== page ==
Christmas Lesson Plans
My Christmas lesson plans are really discussion notes that I hope will inspire you to discuss various topics as you read beautiful books to your children this season.
One of the habits of a homeschool family is to read aloud. Some families read for hours a day, and others, like ours, reads one or two times a day for short sessions. This Christmas time I intend to read a selection of stories, mostly picture books daily to my children. The older ones will join in as I have discovered beautiful stories that touch the heart, regardless of your age.
During any read aloud my children will add comment, ask questions, discuss a thought – it seems to be our habit to talk through a book. This may drive some families nuts but it is our family way. When we are finished a story the conversation continues. The younger ones will be asked to give a narration and then I invite the older ones to add anything to our conversation. I start with the youngest so they have an opportunity to say something the family can build on therefore allowing the younger ones to be involved in the family conversation. There are times when the younger ones are excused from an older conversation topic but most times they remain and listen and learn from others.
Conversations such as these are central to the idea of discipling your children. Conversations give you a window into your child's heart - we must speak into it when we get that opportunity.
We take the month of December to focus on these books. We don't discuss every truth that we discover in the book - some of these stories are so simple and yet the message is profound - but we do come away being reminded of God, and His involvement in our lives.
Because these stories are touching our hearts we find ourselves reflecting on them throughout the day. We refer to both the story and the truth as we find ourselves in various situations. In our homeschooling, in our parenting, we want to pursue wisdom, not just knowledge. My definition of wisdom is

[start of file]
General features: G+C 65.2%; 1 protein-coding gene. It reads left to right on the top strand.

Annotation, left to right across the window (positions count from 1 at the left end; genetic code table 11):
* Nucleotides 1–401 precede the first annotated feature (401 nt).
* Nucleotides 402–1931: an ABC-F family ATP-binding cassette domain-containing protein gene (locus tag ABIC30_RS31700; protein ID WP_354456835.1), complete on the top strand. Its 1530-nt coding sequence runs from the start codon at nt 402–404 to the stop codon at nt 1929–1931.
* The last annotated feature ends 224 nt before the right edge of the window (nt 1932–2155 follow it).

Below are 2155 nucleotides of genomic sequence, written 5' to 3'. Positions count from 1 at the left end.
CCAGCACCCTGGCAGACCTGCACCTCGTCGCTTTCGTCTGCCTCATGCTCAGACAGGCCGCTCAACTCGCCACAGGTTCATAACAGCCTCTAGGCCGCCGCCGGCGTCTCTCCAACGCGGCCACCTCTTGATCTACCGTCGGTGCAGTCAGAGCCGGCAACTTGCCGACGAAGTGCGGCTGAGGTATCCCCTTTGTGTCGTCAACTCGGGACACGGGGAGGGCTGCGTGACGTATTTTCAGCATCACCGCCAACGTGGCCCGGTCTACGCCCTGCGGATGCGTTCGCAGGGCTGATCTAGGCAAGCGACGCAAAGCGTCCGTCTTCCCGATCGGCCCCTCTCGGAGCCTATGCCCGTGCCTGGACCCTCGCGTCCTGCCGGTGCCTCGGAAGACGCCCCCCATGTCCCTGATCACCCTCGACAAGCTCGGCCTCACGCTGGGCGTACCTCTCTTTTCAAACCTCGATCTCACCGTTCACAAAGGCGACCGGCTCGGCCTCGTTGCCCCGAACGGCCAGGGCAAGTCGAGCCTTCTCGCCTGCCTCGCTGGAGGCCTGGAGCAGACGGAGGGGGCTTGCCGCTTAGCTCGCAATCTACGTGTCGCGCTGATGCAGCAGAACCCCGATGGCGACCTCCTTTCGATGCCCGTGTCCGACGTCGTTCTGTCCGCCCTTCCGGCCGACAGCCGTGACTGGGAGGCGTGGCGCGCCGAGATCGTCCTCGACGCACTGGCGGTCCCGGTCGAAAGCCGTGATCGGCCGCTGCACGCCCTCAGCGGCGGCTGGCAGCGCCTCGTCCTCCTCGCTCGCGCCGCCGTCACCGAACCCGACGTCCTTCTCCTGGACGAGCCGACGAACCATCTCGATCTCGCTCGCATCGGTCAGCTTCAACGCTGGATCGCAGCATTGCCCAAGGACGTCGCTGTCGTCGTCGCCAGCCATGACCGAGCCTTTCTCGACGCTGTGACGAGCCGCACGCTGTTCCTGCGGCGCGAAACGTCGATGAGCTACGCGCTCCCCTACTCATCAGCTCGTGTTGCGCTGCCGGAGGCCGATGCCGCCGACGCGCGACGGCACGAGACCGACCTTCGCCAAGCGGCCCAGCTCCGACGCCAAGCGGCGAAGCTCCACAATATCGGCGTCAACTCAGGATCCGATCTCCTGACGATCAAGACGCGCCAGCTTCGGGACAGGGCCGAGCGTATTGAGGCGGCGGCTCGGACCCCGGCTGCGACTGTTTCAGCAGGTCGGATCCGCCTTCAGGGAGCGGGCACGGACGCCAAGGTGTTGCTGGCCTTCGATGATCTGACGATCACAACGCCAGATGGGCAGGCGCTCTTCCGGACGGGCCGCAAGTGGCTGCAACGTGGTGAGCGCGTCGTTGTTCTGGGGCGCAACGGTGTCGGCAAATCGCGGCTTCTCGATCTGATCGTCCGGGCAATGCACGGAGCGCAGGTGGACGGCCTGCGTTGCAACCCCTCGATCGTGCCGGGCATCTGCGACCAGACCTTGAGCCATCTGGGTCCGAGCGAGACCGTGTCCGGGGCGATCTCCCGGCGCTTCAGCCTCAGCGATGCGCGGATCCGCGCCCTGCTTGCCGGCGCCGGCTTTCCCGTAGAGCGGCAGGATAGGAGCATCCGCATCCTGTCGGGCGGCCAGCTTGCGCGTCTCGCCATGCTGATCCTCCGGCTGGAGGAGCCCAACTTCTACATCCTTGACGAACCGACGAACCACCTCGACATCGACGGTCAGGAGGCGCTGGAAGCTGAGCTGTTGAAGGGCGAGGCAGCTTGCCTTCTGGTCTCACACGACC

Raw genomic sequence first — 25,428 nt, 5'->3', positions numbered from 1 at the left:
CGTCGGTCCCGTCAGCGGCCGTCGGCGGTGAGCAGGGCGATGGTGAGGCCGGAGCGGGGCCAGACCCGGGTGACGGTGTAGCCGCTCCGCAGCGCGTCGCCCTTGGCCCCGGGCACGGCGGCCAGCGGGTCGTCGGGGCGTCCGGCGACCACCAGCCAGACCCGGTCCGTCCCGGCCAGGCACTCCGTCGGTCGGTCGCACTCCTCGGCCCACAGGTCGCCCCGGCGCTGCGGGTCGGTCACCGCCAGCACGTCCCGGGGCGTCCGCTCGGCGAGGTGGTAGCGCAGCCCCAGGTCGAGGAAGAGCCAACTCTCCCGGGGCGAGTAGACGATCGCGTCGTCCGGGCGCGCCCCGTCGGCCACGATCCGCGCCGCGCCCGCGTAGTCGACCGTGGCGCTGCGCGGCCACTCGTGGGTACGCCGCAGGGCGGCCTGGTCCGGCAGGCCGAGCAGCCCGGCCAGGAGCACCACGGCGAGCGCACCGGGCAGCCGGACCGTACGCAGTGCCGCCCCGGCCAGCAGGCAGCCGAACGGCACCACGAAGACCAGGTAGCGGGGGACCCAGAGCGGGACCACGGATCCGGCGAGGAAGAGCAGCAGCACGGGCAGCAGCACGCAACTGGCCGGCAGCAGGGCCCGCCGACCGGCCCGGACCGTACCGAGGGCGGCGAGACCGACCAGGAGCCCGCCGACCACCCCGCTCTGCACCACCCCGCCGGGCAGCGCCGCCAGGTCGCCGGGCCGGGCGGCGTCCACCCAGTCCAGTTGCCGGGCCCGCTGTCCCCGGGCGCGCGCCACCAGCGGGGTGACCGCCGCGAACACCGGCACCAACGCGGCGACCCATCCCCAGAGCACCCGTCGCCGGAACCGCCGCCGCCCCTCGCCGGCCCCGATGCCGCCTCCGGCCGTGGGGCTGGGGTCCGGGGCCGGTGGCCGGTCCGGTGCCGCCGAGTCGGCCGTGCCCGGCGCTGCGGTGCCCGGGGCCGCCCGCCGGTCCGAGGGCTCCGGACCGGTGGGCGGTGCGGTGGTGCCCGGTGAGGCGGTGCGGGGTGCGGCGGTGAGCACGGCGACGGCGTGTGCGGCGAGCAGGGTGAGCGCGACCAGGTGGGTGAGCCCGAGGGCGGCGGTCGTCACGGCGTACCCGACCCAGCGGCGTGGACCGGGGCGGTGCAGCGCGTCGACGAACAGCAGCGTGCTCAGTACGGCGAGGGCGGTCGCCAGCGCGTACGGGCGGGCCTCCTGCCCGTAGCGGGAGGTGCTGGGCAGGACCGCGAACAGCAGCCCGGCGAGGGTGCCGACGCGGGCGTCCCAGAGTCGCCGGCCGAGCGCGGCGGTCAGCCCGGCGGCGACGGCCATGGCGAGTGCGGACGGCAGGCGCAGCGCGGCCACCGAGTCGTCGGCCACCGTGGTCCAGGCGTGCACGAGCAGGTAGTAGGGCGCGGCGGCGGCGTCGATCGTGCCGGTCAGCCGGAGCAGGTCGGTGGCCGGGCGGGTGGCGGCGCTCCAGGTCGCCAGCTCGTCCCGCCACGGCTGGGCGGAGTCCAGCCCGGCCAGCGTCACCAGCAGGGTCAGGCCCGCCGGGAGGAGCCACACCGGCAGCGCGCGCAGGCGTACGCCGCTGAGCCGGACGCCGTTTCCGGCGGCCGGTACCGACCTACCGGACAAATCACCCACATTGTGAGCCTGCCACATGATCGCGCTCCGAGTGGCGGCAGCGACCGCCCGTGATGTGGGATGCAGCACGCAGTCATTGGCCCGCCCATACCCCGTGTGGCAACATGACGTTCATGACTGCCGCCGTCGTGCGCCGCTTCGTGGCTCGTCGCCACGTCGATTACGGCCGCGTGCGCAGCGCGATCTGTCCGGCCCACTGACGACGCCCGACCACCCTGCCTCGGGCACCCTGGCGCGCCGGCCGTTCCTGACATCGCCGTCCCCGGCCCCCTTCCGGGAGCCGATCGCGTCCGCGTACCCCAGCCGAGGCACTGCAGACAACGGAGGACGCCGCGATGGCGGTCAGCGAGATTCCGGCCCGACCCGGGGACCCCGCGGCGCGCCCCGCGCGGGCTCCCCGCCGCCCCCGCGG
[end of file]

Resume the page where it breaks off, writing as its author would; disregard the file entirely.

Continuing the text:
Wisdom = Practical application of knowing Jesus.
At the end of every devotional, at the end of every read aloud session, have we found wisdom?
Our Christmas Book List
There are so many lovely stories that can both prepare our hearts for the coming of Jesus as well as remind us of the nativity story itself and all the hope and promise that it brings.
A Christmas Journey, by Susie Poole
The Tale of Three Trees, retold by Angela Elwell Hunt
An Angel's Story, by Max Lucado
The Legend of the Candy Cane, by Helen Haidle
Other titles in our Reading Box:
Jacob’s Gift, by Max Lucado
Tell Me the Story, by Max Lucado
The Crippled Lamb, by Max Lucado
The Gift of the Magi, by Penelope J Stockes
The Christmas Candle, by Max Lucado (audio CD)
Christmas Legends to Remember, by Helen Haidle
The Case for Christmas, by Lee Strobel
The Tale of Three Trees
The Star of Christmas (Veggie Tales)
Alabaster’s Song, by Max Lucado
Family Lesson Notes
As you click on each title above you will find my notes. These notes are simply the topics and opportunities that I see in each book that we could talk over with our children. I expect there to be the occasional academic study – Where is Bethlehem? Who was Herod? How long did their journey take etc. Mostly though, I am after wisdom
ideas – How does this affect my life, and the life of my children?
I have not given you whole lesson plans as I have found the most significant and life giving lessons I have with my children are the ones where I put in the heart-study first. I must prepare my heart with the things God has for me to teach my children, to be prepared for the teaching moments that come our way. Curriculum and other lesson plans work well at times, but I have found nothing replaces a lesson taught from a parent’s heart. So take these notes, read the story, and ponder and pray and see what God reveals to you to teach to your family.
In our family, we use discussions as the starting point for writing lessons. Writing is just the words we say on paper. So often children need to get the thoughts by talking and then they can go and write it out. In our family we have people at different points in their writing abilities so we call the whole process “Notebooking”. One child may narrate a sentence or two to me, they may be disjointed, or they may include extra thoughts, either way their thoughts/words are valid so I write them down as their Notebook page. Another student may well go and research a thought and type a whole page, or two, based on his research, thoughts and insights. Both extremes are encouraged; both styles, and all in between, are Notebooking.
My goal this year, for the month of December, is to read to my children something from our Christmas book collection, to discuss what we read and to notebook it. At the end of December each child will have completed a mini-notebook full of memories of great stories and yet more importantly they will have a record of the important things of the heart that we spoke about. It is these heart journeys that are important – the pursuit of wisdom.
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keep your house peaceful and
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To read more ideas on Making Christ the center of your Christmas celebrations return to
Family Traditions - Christmas
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